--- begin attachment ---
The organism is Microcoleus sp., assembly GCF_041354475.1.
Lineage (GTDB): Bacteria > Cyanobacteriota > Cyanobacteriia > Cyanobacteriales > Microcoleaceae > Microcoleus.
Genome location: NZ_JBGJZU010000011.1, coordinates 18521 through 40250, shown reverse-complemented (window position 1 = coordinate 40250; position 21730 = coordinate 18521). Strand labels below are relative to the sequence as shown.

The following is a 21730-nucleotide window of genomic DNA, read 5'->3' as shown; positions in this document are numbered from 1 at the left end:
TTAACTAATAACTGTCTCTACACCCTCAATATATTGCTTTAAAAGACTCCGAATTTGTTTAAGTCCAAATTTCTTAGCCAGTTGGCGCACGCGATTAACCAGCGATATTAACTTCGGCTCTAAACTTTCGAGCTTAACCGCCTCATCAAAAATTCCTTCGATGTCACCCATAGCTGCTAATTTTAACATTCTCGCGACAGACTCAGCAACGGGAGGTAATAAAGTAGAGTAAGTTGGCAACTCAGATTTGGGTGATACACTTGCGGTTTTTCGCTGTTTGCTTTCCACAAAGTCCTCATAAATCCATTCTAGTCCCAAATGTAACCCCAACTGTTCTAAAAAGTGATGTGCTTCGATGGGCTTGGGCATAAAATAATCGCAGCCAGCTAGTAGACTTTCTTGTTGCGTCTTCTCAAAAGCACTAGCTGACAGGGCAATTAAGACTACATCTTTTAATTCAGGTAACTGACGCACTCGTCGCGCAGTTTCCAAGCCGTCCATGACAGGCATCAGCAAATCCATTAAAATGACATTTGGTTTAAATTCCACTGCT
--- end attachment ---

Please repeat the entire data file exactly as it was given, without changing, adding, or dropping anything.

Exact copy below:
The organism is Microcoleus sp., assembly GCF_041354475.1.
Lineage (GTDB): Bacteria > Cyanobacteriota > Cyanobacteriia > Cyanobacteriales > Microcoleaceae > Microcoleus.
Genome location: NZ_JBGJZU010000011.1, coordinates 18521 through 40250, shown reverse-complemented (window position 1 = coordinate 40250; position 21730 = coordinate 18521). Strand labels below are relative to the sequence as shown.

The following is a 21730-nucleotide window of genomic DNA, read 5'->3' as shown; positions in this document are numbered from 1 at the left end:
TTAACTAATAACTGTCTCTACACCCTCAATATATTGCTTTAAAAGACTCCGAATTTGTTTAAGTCCAAATTTCTTAGCCAGTTGGCGCACGCGATTAACCAGCGATATTAACTTCGGCTCTAAACTTTCGAGCTTAACCGCCTCATCAAAAATTCCTTCGATGTCACCCATAGCTGCTAATTTTAACATTCTCGCGACAGACTCAGCAACGGGAGGTAATAAAGTAGAGTAAGTTGGCAACTCAGATTTGGGTGATACACTTGCGGTTTTTCGCTGTTTGCTTTCCACAAAGTCCTCATAAATCCATTCTAGTCCCAAATGTAACCCCAACTGTTCTAAAAAGTGATGTGCTTCGATGGGCTTGGGCATAAAATAATCGCAGCCAGCTAGTAGACTTTCTTGTTGCGTCTTCTCAAAAGCACTAGCTGACAGGGCAATTAAGACTACATCTTTTAATTCAGGTAACTGACGCACTCGTCGCGCAGTTTCCAAGCCGTCCATGACAGGCATCAGCAAATCCATTAAAATGACATTTGGTTTAAATTCCACTGCT